I was on a stroll in New Orleans a few days ago when I saw a couple standing on the edge of a busy street, between parked cars, having a discussion that seemed serious. I thought they were fighting. I looked the other way for a few strides to see if my neighbor was out watering his yew trees, and when I looked back, the couple had erased all distance between them. Their arms were entangled, their faces showed something deeper than happiness, and they didn't let each other go for as long as I allowed myself to stare. My stomach went hollow. I wanted that.
As a writer, I spend most of my time within a hundred square feet — desk, sofa, bookshelf, fridge — the bones of a life. I have found that men do not tend to wander through this space. Friends say love happens when you're not looking for it, so I don't, going so far as to pat myself on the back for staying in on yet another weekend night rather than prowling the neighborhood bars. Love must be imminent, I think, for I am not even bothering to leave the house. But the larger question, one that friends rarely ask, is what kind of love I'm after.
If sexuality is a spectrum, then love too must be a sliding scale.
This week — and many weeks, though not all — I don't want someone to come home to, someone to share the day's events with, someone to sleep beside. But I'm not wholly content with my solitary, hundred-square-foot life either. I want the occasional ardent hug. I want what that couple in the street had. A feeling of envelopment that lasts just long enough to warm the skin, and the inside of the skin, but not long enough to signal protection or possession.
In my short life, I have spent a surprising amount of time trying to figure out where the arms go in a proper embrace. Both above the other person's shoulders? Both below? Half and half (the old double-dutch)? If your right hand accidentally lands on the embracee's neck, and lingers, is that too intimate? Can you retreat from that position while maintaining your platonic stance? I won't even get into hip placement, or my bafflement as to where the feet go (why don't they bump into each other?). Once begun, can a hug just last and last? At some point, do you have to get married?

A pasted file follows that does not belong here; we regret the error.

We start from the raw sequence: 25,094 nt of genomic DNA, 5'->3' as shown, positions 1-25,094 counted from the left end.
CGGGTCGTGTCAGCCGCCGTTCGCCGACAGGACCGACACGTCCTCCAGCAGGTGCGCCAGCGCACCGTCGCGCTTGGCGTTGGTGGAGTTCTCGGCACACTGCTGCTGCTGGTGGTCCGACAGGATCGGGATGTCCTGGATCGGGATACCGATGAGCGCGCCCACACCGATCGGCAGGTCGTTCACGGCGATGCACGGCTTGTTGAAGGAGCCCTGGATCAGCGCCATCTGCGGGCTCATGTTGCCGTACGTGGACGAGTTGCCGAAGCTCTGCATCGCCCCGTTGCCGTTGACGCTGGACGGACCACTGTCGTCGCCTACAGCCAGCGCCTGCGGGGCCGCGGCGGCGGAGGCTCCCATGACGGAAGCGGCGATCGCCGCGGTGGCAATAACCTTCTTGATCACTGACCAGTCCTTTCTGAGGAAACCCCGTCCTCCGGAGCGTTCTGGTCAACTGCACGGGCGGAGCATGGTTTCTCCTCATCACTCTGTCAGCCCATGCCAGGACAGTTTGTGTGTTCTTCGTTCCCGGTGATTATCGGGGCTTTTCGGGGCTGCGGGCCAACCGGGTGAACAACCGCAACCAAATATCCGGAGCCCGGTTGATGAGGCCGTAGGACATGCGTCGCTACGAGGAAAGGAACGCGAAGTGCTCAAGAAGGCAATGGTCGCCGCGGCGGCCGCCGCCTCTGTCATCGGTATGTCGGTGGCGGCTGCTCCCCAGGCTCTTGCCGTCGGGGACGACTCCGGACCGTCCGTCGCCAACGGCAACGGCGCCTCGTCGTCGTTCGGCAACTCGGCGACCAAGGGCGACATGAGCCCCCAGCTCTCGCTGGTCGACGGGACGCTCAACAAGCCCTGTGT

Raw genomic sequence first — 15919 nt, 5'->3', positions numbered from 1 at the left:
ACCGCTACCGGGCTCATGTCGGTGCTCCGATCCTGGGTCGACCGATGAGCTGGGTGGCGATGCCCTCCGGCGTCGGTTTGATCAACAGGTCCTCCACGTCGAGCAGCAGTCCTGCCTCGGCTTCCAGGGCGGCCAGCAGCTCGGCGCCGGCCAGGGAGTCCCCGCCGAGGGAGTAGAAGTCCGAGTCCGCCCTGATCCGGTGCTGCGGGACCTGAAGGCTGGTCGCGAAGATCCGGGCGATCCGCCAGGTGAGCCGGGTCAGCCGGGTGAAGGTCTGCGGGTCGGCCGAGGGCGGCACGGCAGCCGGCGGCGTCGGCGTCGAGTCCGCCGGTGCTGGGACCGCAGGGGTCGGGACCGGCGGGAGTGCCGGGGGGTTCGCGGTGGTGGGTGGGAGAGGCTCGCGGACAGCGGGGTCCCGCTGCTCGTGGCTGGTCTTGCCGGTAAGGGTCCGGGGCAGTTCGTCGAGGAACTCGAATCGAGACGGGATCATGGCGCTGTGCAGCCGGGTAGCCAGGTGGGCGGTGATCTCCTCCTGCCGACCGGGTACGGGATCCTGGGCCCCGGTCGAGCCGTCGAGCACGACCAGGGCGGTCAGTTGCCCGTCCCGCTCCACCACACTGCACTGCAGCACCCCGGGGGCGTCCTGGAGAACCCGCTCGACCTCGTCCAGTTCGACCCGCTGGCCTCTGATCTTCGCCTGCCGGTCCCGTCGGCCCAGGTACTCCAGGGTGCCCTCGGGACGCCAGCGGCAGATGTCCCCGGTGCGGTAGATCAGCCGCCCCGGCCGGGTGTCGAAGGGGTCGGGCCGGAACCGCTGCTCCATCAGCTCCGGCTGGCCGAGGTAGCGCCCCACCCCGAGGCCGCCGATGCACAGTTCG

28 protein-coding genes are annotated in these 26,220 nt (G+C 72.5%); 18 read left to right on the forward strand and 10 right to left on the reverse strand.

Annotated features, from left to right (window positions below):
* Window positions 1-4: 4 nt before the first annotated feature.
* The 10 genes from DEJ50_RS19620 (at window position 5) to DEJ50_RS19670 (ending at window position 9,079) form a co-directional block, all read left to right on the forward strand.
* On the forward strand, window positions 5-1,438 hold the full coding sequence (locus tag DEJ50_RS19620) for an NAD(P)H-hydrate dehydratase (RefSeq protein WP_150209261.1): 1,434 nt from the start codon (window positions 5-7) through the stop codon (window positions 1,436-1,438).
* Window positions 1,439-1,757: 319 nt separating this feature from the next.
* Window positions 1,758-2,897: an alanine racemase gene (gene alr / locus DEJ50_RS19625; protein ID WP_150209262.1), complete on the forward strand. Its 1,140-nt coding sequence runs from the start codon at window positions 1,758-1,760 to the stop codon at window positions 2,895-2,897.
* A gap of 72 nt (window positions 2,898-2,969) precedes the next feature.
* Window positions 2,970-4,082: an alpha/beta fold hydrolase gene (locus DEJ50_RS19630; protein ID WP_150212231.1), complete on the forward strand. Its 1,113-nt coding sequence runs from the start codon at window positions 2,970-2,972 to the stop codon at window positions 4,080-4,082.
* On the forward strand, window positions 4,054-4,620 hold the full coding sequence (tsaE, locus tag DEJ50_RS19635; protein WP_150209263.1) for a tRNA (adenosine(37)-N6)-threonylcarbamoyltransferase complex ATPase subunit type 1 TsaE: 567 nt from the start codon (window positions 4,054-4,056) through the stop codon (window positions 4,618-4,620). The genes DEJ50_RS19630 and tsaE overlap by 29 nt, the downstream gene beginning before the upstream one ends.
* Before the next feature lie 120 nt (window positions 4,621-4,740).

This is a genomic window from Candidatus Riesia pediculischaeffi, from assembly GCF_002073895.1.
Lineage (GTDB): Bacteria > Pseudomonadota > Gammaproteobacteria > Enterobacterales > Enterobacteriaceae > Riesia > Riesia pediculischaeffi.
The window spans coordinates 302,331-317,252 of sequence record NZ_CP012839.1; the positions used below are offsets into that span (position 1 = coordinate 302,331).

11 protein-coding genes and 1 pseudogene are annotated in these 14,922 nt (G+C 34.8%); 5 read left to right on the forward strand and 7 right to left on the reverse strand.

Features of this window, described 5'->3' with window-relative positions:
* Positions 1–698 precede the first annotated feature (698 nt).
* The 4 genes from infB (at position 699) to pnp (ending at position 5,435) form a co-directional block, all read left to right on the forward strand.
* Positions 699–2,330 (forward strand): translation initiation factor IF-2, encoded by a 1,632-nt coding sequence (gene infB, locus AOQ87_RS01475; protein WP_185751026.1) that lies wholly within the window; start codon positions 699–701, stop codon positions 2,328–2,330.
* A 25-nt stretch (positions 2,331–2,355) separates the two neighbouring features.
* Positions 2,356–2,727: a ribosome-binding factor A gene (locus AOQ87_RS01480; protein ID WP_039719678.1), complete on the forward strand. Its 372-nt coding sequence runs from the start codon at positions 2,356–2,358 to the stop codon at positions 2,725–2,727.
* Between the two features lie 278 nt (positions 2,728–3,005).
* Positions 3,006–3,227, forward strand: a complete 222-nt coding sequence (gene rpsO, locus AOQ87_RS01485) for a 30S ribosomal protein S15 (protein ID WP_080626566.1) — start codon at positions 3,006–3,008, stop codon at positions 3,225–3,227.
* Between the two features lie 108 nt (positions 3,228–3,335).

No. That's the beauty of hugs; they're the ephemera of attachment.
But I have had my arms wrapped around another person and thought, If he lets go, my cells will lose their glue. There are weeks when I want the longest hug. The shared stories, the nighttime body. But that's harder to come by, and I don't have the inclination to hunt for it, not yet. Mostly what I want is my family, and my friends, and my desk. At the desk, where I write, is all manner of love: children, widowers, monogamists, grandparents, wanderers. What's missing, or what I feel the lack of, is touch. A heartbeat running, foreign, across from mine. The living equivalent of what I invent. Perhaps it's not ephemera, then, but essence. And perhaps I should not feel so guilty when I say I don't want a boyfriend, I want a hug.
I can already hear you offering solutions. There are professional cuddlers, providing their services for up to $100 an hour. (There's even an app: Cuddlr. Don't laugh.) There is Temple Grandin's genius hug machine. There's the Free Hugs movement. A recent instance of this made the rounds on the Internet a few months ago, in which an aboriginal Australian woman stood blindfolded on a beach, her arms out, with a sign: "I trust you. Do you trust me? Let's hug." It was a defiant stance on race and culture. My face got hot with tears when I saw it, not just because of the courage on display, or the obvious sentimental appeal, or its link to centuries of oppression, but because it was a reminder that touch is human, and hugs have no agenda beyond connection. They needn't be romantic; they needn't even come from someone you know. (Though paying for them seems to defeat the purpose.) Their success is dependent on nothing but the intent to listen for that neighboring heartbeat, to turn the foreign into the familiar. And so strangers, after years of hugging, become beloved. That is what I want my arms to do, of all the things they're not doing. In a Wall Street Journal article on professional huggers, one commenter observed, "There's more to this than just the physical act of cuddling. There's the illusion that someone wants to cuddle you."
I came up with a plan to make friends. I was going to traipse into my local coffee shop in New Orleans with a dozen printed surveys to pass out to all and sundry; after answering my overly personal questions, they'd return them to me, one by one, and with each exchange there'd be a smile. I'd read their answers and then — the fantasy playing itself out — I'd go sit with each customer in turn, shifting the survey into a conversation. The initial questions were these: